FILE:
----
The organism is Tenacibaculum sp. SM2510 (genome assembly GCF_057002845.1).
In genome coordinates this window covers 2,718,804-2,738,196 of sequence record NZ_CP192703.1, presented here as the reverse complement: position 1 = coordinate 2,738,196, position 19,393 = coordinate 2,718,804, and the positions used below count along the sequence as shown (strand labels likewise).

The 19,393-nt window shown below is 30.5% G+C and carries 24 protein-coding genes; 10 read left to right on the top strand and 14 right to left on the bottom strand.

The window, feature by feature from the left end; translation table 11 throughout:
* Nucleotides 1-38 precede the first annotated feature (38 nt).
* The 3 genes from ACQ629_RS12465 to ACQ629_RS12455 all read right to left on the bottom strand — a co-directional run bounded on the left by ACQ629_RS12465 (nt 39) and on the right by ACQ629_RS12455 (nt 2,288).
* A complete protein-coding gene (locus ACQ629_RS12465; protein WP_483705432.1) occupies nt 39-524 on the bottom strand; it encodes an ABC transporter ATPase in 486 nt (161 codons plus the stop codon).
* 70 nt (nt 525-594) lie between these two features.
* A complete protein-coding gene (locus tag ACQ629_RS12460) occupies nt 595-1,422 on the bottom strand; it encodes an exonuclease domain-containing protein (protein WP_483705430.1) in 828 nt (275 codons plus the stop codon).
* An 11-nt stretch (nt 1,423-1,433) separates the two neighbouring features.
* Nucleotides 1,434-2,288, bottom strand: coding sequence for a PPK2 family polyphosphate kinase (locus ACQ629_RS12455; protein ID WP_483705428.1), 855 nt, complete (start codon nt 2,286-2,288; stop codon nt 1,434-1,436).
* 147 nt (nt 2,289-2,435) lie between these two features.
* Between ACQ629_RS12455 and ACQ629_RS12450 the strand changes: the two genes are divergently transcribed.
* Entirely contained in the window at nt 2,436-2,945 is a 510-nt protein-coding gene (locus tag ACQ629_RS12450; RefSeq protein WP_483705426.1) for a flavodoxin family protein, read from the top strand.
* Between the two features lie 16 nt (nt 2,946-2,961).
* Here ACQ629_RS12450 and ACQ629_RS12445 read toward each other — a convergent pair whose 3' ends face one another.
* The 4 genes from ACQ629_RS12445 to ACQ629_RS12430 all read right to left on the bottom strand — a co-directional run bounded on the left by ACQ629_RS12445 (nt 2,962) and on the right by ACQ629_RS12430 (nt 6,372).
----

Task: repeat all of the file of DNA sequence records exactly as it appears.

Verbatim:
The organism is Tenacibaculum sp. SM2510 (genome assembly GCF_057002845.1).
In genome coordinates this window covers 2,718,804-2,738,196 of sequence record NZ_CP192703.1, presented here as the reverse complement: position 1 = coordinate 2,738,196, position 19,393 = coordinate 2,718,804, and the positions used below count along the sequence as shown (strand labels likewise).

The 19,393-nt window shown below is 30.5% G+C and carries 24 protein-coding genes; 10 read left to right on the top strand and 14 right to left on the bottom strand.

The window, feature by feature from the left end; translation table 11 throughout:
* Nucleotides 1-38 precede the first annotated feature (38 nt).
* The 3 genes from ACQ629_RS12465 to ACQ629_RS12455 all read right to left on the bottom strand — a co-directional run bounded on the left by ACQ629_RS12465 (nt 39) and on the right by ACQ629_RS12455 (nt 2,288).
* A complete protein-coding gene (locus ACQ629_RS12465; protein WP_483705432.1) occupies nt 39-524 on the bottom strand; it encodes an ABC transporter ATPase in 486 nt (161 codons plus the stop codon).
* 70 nt (nt 525-594) lie between these two features.
* A complete protein-coding gene (locus tag ACQ629_RS12460) occupies nt 595-1,422 on the bottom strand; it encodes an exonuclease domain-containing protein (protein WP_483705430.1) in 828 nt (275 codons plus the stop codon).
* An 11-nt stretch (nt 1,423-1,433) separates the two neighbouring features.
* Nucleotides 1,434-2,288, bottom strand: coding sequence for a PPK2 family polyphosphate kinase (locus ACQ629_RS12455; protein ID WP_483705428.1), 855 nt, complete (start codon nt 2,286-2,288; stop codon nt 1,434-1,436).
* 147 nt (nt 2,289-2,435) lie between these two features.
* Between ACQ629_RS12455 and ACQ629_RS12450 the strand changes: the two genes are divergently transcribed.
* Entirely contained in the window at nt 2,436-2,945 is a 510-nt protein-coding gene (locus tag ACQ629_RS12450; RefSeq protein WP_483705426.1) for a flavodoxin family protein, read from the top strand.
* Between the two features lie 16 nt (nt 2,946-2,961).
* Here ACQ629_RS12450 and ACQ629_RS12445 read toward each other — a convergent pair whose 3' ends face one another.
* The 4 genes from ACQ629_RS12445 to ACQ629_RS12430 all read right to left on the bottom strand — a co-directional run bounded on the left by ACQ629_RS12445 (nt 2,962) and on the right by ACQ629_RS12430 (nt 6,372).